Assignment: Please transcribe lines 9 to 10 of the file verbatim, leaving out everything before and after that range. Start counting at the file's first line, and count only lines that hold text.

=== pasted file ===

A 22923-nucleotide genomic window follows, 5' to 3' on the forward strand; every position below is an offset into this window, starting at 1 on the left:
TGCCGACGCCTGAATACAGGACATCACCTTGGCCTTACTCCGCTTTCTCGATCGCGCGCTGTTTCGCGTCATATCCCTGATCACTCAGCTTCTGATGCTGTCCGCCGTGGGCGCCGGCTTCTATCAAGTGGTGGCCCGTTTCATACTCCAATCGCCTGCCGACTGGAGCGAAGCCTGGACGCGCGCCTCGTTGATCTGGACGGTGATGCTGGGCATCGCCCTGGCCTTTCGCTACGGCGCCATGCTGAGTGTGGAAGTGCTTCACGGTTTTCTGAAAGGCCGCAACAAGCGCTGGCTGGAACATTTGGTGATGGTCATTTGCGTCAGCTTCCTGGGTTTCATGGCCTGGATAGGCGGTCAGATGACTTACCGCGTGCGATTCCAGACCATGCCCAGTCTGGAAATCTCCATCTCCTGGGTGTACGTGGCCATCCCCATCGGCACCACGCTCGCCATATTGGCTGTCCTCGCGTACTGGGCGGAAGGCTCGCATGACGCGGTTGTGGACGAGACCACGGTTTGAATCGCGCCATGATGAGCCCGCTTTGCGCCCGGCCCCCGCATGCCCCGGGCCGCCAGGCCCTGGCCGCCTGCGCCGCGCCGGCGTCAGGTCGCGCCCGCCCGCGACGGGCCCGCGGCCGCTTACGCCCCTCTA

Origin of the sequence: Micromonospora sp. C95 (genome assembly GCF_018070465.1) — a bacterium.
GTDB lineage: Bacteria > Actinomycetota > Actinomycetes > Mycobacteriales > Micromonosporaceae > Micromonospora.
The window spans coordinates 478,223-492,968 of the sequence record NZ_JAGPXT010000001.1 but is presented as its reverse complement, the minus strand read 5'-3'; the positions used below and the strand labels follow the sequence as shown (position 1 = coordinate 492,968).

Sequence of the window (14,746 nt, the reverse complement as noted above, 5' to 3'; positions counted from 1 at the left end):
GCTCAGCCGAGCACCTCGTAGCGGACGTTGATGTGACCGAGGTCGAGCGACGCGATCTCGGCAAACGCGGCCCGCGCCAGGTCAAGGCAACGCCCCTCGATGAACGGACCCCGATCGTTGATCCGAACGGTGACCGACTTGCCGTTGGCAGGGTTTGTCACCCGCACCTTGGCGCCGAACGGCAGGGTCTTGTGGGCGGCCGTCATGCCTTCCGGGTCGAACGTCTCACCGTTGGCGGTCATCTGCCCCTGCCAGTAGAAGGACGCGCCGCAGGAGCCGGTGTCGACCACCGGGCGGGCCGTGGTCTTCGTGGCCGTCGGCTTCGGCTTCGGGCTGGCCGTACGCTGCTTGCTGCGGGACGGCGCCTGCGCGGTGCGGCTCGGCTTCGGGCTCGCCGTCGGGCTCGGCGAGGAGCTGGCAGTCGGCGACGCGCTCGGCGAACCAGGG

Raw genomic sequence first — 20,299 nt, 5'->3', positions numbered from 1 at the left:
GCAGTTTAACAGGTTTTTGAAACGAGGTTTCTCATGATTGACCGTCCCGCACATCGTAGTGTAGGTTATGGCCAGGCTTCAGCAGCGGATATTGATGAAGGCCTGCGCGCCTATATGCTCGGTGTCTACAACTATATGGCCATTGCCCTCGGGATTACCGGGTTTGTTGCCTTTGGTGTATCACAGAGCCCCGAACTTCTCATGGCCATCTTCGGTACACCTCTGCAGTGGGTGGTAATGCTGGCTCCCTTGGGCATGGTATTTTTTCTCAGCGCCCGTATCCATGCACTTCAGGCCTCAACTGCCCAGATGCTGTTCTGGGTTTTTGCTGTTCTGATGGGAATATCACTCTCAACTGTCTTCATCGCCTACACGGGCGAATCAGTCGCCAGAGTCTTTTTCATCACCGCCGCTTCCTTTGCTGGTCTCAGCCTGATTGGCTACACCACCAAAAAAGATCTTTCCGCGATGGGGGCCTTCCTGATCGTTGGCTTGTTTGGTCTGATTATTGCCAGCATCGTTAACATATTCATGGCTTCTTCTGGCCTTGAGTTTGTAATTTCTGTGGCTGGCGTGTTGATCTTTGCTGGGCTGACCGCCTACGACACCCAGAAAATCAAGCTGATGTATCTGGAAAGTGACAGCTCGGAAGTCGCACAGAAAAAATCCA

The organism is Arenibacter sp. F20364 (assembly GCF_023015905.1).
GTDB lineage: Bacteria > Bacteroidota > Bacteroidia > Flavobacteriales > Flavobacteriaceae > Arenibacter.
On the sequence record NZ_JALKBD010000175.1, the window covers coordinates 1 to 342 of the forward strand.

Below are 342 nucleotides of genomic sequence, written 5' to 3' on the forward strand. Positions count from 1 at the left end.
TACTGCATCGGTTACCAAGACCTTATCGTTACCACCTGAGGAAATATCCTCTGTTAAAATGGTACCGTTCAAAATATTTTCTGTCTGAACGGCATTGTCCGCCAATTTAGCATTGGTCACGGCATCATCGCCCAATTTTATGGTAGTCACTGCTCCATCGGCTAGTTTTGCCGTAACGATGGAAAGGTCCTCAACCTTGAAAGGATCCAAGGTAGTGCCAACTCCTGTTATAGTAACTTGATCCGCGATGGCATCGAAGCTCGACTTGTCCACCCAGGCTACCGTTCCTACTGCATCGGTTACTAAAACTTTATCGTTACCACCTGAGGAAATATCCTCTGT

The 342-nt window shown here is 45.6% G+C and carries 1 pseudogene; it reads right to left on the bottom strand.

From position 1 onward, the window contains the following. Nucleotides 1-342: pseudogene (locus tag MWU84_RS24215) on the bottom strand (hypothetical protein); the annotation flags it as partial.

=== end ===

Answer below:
GCAGTTTAACAGGTTTTTGAAACGAGGTTTCTCATGATTGACCGTCCCGCACATCGTAGTGTAGGTTATGGCCAGGCTTCAGCAGCGGATATTGATGAAGGCCTGCGCGCCTATATGCTCGGTGTCTACAACTATATGGCCATTGCCCTCGGGATTACCGGGTTTGTTGCCTTTGGTGTATCACAGAGCCCCGAACTTCTCATGGCCATCTTCGGTACACCTCTGCAGTGGGTGGTAATGCTGGCTCCCTTGGGCATGGTATTTTTTCTCAGCGCCCGTATCCATGCACTTCAGGCCTCAACTGCCCAGATGCTGTTCTGGGTTTTTGCTGTTCTGATGGGAATATCACTCTCAACTGTCTTCATCGCCTACACGGGCGAATCAGTCGCCAGAGTCTTTTTCATCACCGCCGCTTCCTTTGCTGGTCTCAGCCTGATTGGCTACACCACCAAAAAAGATCTTTCCGCGATGGGGGCCTTCCTGATCGTTGGCTTGTTTGGTCTGATTATTGCCAGCATCGTTAACATATTCATGGCTTCTTCTGGCCTTGAGTTTGTAATTTCTGTGGCTGGCGTGTTGATCTTTGCTGGGCTGACCGCCTACGACACCCAGAAAATCAAGCTGATGTATCTGGAAAGTGACAGCTCGGAAGTCGCACAGAAAAAATCCA

The organism is Arenibacter sp. F20364 (assembly GCF_023015905.1).